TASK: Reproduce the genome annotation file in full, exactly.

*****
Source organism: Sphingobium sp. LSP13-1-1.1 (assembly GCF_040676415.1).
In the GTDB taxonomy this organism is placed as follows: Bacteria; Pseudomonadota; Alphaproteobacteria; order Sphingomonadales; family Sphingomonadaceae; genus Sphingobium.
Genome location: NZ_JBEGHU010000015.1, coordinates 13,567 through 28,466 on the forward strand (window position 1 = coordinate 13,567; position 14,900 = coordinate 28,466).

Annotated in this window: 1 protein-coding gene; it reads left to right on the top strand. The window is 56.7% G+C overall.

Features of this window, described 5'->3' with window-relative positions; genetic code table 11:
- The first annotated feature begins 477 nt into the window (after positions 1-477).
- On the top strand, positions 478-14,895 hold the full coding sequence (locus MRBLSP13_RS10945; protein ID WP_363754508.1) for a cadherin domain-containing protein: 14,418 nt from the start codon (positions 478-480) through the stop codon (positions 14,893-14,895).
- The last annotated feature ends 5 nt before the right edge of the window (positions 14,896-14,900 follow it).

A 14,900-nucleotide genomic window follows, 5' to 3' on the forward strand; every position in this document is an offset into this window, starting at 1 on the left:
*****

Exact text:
Source organism: Sphingobium sp. LSP13-1-1.1 (assembly GCF_040676415.1).
In the GTDB taxonomy this organism is placed as follows: Bacteria; Pseudomonadota; Alphaproteobacteria; order Sphingomonadales; family Sphingomonadaceae; genus Sphingobium.
Genome location: NZ_JBEGHU010000015.1, coordinates 13,567 through 28,466 on the forward strand (window position 1 = coordinate 13,567; position 14,900 = coordinate 28,466).

Annotated in this window: 1 protein-coding gene; it reads left to right on the top strand. The window is 56.7% G+C overall.

Features of this window, described 5'->3' with window-relative positions; genetic code table 11:
- The first annotated feature begins 477 nt into the window (after positions 1-477).
- On the top strand, positions 478-14,895 hold the full coding sequence (locus MRBLSP13_RS10945; protein ID WP_363754508.1) for a cadherin domain-containing protein: 14,418 nt from the start codon (positions 478-480) through the stop codon (positions 14,893-14,895).
- The last annotated feature ends 5 nt before the right edge of the window (positions 14,896-14,900 follow it).

A 14,900-nucleotide genomic window follows, 5' to 3' on the forward strand; every position in this document is an offset into this window, starting at 1 on the left: